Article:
Following Dr. Levitt's IME, the plaintiff submitted two additional examination reports by Dr. McFarland to the OWCP. Pl.'s Statement ¶¶ 13-14. In his January 1998 report, Dr. McFarland identified continued pain in the plaintiff's shoulder and low back and determined that the plaintiff had not yet reached a "maximum level of improvement" from his shoulder operation. Pl.'s Opp'n, Ex. J ("Dr. McFarland's Report, Jan. 16, 1998") at 2.*fn2 Dr. McFarland specifically recommended that the plaintiff limit any lifting over one pound and that upon returning to work in February he work only three to four hours per day, steadily increasing his hours after four to six weeks. Id. Dr. McFarland also noted that Dr. Thomas was treating the plaintiff for pain in his lower back and hips. Id. at 1. Dr. McFarland's February 1998 report mainly reiterated his previous findings, adding only that over the next three months the plaintiff should "continue his therapy, medication, evaluation, etc. in order to reach maximum recovery level." Pl.'s Opp'n, Ex. 8 ("Dr. McFarland's Supplemental Report, Feb. 3, 1998") at 1.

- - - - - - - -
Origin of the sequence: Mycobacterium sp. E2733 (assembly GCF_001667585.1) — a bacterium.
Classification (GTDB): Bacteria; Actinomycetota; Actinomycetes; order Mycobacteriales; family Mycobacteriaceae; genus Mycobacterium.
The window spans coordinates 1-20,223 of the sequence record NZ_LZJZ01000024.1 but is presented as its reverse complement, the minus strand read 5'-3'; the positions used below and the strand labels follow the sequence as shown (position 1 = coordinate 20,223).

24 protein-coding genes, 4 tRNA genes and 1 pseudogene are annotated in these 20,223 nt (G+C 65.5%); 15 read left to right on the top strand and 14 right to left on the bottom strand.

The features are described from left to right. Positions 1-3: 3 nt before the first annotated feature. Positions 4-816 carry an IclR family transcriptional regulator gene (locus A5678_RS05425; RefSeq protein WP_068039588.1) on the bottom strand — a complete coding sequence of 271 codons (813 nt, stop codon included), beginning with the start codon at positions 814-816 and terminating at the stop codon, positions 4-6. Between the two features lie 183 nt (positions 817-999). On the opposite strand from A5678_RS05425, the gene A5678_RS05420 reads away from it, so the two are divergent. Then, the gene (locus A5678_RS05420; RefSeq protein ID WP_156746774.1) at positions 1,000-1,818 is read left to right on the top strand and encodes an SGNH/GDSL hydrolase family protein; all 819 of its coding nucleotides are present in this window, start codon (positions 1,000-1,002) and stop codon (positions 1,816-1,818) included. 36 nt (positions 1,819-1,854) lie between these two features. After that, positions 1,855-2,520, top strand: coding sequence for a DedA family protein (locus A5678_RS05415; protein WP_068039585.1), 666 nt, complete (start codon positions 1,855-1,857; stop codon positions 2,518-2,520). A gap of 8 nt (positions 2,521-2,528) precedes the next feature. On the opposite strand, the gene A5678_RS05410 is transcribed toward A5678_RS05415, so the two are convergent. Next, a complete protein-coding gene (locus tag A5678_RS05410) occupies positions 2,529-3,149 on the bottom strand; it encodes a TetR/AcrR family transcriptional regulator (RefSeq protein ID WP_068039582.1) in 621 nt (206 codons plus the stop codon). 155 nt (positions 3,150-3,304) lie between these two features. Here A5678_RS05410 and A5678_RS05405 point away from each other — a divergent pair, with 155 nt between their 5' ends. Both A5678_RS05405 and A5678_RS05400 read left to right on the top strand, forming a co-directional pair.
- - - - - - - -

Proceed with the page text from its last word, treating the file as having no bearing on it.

In February 1998, after nine months on medical leave, the plaintiff returned to work on a part-time basis, gradually increasing his hours until he returned full-time in March 1998. Id. ¶¶ 12-13. Upon his return to work, the plaintiff was permitted to resume his maxi-flex schedule and telecommuting privileges. Pl.'s Decl. ¶ 14. In early February 1998, however, Eoyang sent the plaintiff a memorandum notifying him that the FAA would be re-assessing the plaintiff's "tour of duty, restrictions, and capabilities" in light of his medical reports. Def.'s 2d. Mot. for Summ. J. ("Def.'s 2d Mot."), Ex. 12 ("Eoyang's Feb. 9, 1998 Memorandum") at 1. Indeed, internal communications between the plaintiff's supervisors suggest that around this same time, they were considering whether or not to continue the plaintiff's requested maxi-flex and telecommuting accommodations. See Pl.'s Opp'n, Ex. 12 (Patricia Pointer's Memo, Feb. 18, 1998) at 1 (noting that "telecommuting may well be a reasonable accommodation to [the plaintiff's] disabling condition").